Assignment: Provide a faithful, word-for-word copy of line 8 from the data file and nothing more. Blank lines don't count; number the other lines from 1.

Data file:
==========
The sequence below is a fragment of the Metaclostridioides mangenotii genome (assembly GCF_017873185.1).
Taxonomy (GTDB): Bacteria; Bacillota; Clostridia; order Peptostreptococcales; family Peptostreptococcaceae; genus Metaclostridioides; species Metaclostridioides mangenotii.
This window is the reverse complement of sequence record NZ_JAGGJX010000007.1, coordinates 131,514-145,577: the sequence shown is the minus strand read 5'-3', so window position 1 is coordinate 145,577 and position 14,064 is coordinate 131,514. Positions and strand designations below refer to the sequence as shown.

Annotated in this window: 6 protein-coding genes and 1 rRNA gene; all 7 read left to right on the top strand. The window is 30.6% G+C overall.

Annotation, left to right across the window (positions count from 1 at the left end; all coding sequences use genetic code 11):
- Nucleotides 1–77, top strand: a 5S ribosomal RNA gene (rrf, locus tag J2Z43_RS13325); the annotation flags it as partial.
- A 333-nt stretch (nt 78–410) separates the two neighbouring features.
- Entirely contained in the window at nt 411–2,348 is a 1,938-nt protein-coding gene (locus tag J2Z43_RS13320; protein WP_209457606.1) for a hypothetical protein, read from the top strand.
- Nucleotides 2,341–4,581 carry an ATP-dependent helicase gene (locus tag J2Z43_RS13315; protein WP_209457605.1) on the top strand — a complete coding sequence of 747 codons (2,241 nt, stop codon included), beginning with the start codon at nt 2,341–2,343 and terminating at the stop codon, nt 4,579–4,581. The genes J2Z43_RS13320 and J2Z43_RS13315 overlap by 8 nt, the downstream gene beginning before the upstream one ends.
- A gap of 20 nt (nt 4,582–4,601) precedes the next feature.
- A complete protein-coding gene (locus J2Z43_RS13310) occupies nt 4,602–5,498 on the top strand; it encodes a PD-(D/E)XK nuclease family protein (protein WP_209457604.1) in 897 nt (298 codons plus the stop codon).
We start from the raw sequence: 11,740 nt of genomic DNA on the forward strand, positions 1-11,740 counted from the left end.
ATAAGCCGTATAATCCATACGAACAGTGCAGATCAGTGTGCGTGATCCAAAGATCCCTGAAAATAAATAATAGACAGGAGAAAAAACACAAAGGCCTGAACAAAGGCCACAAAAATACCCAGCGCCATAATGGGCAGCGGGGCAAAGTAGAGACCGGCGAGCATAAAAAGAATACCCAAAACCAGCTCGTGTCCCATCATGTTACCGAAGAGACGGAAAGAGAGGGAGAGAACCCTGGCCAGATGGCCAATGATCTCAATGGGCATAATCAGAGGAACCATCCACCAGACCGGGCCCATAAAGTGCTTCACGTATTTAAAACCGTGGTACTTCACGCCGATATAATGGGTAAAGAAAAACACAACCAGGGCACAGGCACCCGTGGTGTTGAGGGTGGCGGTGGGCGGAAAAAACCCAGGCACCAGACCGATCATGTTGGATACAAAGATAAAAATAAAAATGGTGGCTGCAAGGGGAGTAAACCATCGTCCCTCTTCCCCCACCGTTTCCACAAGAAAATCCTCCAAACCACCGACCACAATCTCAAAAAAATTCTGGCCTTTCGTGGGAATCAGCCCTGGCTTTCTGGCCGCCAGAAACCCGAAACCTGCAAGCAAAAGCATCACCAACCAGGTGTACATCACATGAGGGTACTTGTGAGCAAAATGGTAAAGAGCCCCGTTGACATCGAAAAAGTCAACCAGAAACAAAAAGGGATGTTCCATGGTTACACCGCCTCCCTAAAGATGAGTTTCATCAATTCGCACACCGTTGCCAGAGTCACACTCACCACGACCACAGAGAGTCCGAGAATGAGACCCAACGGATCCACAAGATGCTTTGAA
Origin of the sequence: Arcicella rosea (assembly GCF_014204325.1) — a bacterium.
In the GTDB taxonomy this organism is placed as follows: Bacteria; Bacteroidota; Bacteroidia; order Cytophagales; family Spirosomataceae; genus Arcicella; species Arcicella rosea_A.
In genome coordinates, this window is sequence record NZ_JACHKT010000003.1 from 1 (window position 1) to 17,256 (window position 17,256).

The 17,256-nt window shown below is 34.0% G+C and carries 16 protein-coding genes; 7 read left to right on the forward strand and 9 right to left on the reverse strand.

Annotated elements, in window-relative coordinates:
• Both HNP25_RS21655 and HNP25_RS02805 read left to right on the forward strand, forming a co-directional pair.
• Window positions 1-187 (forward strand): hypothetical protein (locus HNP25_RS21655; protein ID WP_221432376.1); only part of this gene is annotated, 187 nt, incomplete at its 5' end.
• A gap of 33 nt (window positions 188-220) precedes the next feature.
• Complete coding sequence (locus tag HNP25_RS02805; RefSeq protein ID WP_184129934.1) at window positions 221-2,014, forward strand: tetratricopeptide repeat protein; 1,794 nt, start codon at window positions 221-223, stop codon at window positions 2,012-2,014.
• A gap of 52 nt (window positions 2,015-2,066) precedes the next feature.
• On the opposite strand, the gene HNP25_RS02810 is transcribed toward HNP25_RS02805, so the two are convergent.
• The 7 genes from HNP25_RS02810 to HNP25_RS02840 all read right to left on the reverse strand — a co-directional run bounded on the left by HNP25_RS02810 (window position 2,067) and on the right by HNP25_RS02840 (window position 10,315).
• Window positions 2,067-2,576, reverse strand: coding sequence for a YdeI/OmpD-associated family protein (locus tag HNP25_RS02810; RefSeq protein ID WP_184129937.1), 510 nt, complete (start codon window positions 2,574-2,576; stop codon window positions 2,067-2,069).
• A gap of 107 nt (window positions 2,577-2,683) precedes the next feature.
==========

- Entirely contained in the window at nt 411–2,348 is a 1,938-nt protein-coding gene (locus tag J2Z43_RS13320; protein WP_209457606.1) for a hypothetical protein, read from the top strand.